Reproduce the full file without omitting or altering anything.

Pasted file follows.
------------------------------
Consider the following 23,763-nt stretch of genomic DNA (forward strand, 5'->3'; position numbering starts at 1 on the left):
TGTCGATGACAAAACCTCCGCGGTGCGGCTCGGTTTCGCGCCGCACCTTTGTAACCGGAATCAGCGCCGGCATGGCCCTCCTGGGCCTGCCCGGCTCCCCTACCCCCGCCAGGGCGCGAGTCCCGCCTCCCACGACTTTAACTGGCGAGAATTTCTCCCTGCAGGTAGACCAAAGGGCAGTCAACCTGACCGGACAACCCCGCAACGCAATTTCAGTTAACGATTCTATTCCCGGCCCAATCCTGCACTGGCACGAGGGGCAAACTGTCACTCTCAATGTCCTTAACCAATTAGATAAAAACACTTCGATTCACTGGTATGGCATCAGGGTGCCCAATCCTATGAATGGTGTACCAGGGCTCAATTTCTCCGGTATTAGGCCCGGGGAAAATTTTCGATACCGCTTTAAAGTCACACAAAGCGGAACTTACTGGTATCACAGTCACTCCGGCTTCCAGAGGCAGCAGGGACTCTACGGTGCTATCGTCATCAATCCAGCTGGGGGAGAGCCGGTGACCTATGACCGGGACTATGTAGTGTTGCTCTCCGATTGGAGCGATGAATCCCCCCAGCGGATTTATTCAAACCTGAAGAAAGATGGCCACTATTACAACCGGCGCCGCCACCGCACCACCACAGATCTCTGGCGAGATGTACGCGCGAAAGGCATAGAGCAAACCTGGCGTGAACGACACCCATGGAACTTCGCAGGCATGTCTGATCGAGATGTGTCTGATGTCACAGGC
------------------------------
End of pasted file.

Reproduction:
Consider the following 23,763-nt stretch of genomic DNA (forward strand, 5'->3'; position numbering starts at 1 on the left):
TGTCGATGACAAAACCTCCGCGGTGCGGCTCGGTTTCGCGCCGCACCTTTGTAACCGGAATCAGCGCCGGCATGGCCCTCCTGGGCCTGCCCGGCTCCCCTACCCCCGCCAGGGCGCGAGTCCCGCCTCCCACGACTTTAACTGGCGAGAATTTCTCCCTGCAGGTAGACCAAAGGGCAGTCAACCTGACCGGACAACCCCGCAACGCAATTTCAGTTAACGATTCTATTCCCGGCCCAATCCTGCACTGGCACGAGGGGCAAACTGTCACTCTCAATGTCCTTAACCAATTAGATAAAAACACTTCGATTCACTGGTATGGCATCAGGGTGCCCAATCCTATGAATGGTGTACCAGGGCTCAATTTCTCCGGTATTAGGCCCGGGGAAAATTTTCGATACCGCTTTAAAGTCACACAAAGCGGAACTTACTGGTATCACAGTCACTCCGGCTTCCAGAGGCAGCAGGGACTCTACGGTGCTATCGTCATCAATCCAGCTGGGGGAGAGCCGGTGACCTATGACCGGGACTATGTAGTGTTGCTCTCCGATTGGAGCGATGAATCCCCCCAGCGGATTTATTCAAACCTGAAGAAAGATGGCCACTATTACAACCGGCGCCGCCACCGCACCACCACAGATCTCTGGCGAGATGTACGCGCGAAAGGCATAGAGCAAACCTGGCGTGAACGACACCCATGGAACTTCGCAGGCATGTCTGATCGAGATGTGTCTGATGTCACAGGC